Executed in Dresden in 1908, Sitzendes Mädchen mit Hut is a rare and important drawing, marking a stylistic shift in Kirchner's work, as he embraced an increasingly Expressionist, avant-garde manner. Donald E. Gordon argued that the 'most important factor in Kirchner's artistic maturation during the early Brücke years was, in his own view, a slow and arduous progress in draftsmanship. Exposed to academic drawing instruction [...], it was nevertheless through long self-training in Dresden that he gradually learned that exact representation could not be achieved through objective faithfulness to nature' (D. E. Gordon, Ernst Ludwig Kirchner, Cambridge, 1968, p. 19). As the artist himself wrote: 'Through the speed of work (moving, walking, not holding still until one was finished), abbreviations took place in sketches, paintings and sculptures. I was struck with astonishment: there was after all a form which could represent, say, a man or a movement exactly and for all that, depart from the objective form in nature. Was it perhaps possible in this manner to produce an art, understandable to all (though not their ideal in photographic faithfulness to nature) - an art in a language of symbolic form?' (quoted in ibid., p. 19).
As was often his practice, Kirchner himself backdated this drawing to 1904. It was, however, executed in 1908, according to the Kirchner Archives, and stylistically belongs to this period, characterised by a strong, Fauve-like use of colour, a flattening of the picture plane and a distortion of perspective, all elements that reflect his interest in moving away from literal representation of reality towards a more avant-garde pictorial concept. This stylistic shift was certainly inspired by his first-hand experience of Van Gogh's art, exhibited in Dresden in 1905. Also during the formative years of Die Brücke, Kirchner and his fellow artists had the opportunity to see works by Gauguin, Munch and the Fauve painters. Of particular influence were the brightly coloured canvases by Matisse (fig. 4), whose vivid palette and disregard for naturalistic representation had a lasting effect not only on Kirchner, but also on other avant-garde artists working in Germany at this time. Like Emil Nolde and other group members, he was also interested in the simple, expressive style of sculptures from New Guinea which he had seen in the Dresden Ethnographic Museum.
Since the early Die Brücke years, Kirchner was fascinated with the subject of the human figure. As was the case with most of the female figures that appear in Kirchner's works of this period, the model in the present work is most likely his companion, Doris 'Dodo' Grosse, a Dresden milliner who was recognisable by the dark coiffure and hats that she often wore (figs. 1, 3 & 5). The dynamic of the present composition is derived from the contrast between the areas of solid black charcoal and the free-flowing, spontaneous lines of colour chalks. The large figure of the woman, occupying the entire sheet, attests to the confidence and technical mastery Kirchner had achieved by this time.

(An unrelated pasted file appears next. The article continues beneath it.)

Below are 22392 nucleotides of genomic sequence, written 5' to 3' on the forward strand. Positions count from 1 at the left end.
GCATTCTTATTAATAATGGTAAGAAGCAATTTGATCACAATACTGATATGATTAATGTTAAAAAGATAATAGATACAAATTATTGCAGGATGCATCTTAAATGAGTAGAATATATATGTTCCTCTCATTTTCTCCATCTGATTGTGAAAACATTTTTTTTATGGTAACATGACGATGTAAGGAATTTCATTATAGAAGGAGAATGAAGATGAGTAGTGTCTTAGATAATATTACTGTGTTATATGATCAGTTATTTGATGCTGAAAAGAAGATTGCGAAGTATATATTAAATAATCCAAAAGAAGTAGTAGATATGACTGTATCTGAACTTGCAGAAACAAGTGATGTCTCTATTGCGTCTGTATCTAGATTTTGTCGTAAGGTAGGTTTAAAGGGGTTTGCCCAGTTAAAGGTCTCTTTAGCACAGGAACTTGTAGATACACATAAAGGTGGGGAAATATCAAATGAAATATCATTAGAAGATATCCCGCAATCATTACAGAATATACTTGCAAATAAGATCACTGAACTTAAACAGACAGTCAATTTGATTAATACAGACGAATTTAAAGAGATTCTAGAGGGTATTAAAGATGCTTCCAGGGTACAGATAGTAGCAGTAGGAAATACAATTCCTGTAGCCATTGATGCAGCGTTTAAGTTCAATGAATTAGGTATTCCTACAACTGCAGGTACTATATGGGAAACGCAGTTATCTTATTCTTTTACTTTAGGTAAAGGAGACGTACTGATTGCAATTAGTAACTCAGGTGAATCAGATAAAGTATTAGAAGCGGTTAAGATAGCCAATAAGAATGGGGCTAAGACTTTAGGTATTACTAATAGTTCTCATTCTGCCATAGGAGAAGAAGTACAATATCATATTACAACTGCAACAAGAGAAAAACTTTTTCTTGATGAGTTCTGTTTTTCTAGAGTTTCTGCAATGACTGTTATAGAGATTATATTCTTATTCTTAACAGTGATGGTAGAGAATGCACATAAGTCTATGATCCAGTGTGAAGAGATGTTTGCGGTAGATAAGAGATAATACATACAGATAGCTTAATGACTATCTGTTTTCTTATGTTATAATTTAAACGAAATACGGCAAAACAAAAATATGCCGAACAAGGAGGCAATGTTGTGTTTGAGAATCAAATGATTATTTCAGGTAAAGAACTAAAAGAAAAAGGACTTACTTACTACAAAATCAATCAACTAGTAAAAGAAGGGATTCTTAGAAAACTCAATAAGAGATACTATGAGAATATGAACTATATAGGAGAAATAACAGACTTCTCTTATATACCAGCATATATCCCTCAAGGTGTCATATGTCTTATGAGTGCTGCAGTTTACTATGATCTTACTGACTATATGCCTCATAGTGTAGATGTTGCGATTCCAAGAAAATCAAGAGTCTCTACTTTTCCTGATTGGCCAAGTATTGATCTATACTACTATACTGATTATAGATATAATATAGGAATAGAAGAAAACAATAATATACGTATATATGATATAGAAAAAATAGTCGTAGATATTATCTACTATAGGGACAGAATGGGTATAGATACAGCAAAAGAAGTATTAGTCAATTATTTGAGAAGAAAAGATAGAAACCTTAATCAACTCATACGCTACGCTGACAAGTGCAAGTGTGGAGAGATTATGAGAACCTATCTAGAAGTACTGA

Another characteristic of Kirchner's Dresden years was a tendency to depict a picture within a picture. In the present composition, a drawing of a nude occupies the upper left corner, which helps identify the setting as the artist's studio. During this time, Kirchner transformed his studio into a bohemian space populated with exotic objects as well as his own paintings, drawings, sculptures and photographs. Describing Kirchner's Berlin studio, Jill Lloyd noted: 'By covering his dingy studio with exotic decorations, piercing its confines with a mirror or doorway, or pinning a freshly painted canvas to its grey walls, Kirchner did more than imaginatively expand the physical limits of the place. As time progressed, the works of art which reappear in his studio compositions as pictures within pictures enabled Kirchner to transcend the mundane reality of the room to reveal a symbolic or metaphysical realm where the relationship between art and life could be called into question' (Ernst Ludwig Kirchner: The Dresden and Berlin Years (exhibition catalogue), Royal Academy of Arts, London, 2003, p. 15).
Fig. 1, Doris (Dodo) Grosse and Ernst Ludwig Kirchner, circa 1910, photograph, Kirchner Museum, Davos
Fig. 2, verso of the present work: Ernst Ludwig Kirchner, Two Bathers in a Tub, 1914, charcoal on paper
Fig. 3, Ernst Ludwig Kirchner, Sitzende junge Frau mit Hut und Zigarette, 1909, colour chalks and ink on paper, Sprengel Museum, Hanover
Fig. 4, Henri Matisse, La Femme au chapeau, 1905, oil on canvas, San Francisco Museum of Modern Art, San Francisco
Fig. 5, Ernst Ludwig Kirchner, Dodo mit grossem Federhut, 1911, oil on canvas, Milwaukee Art Center, Milwaukee
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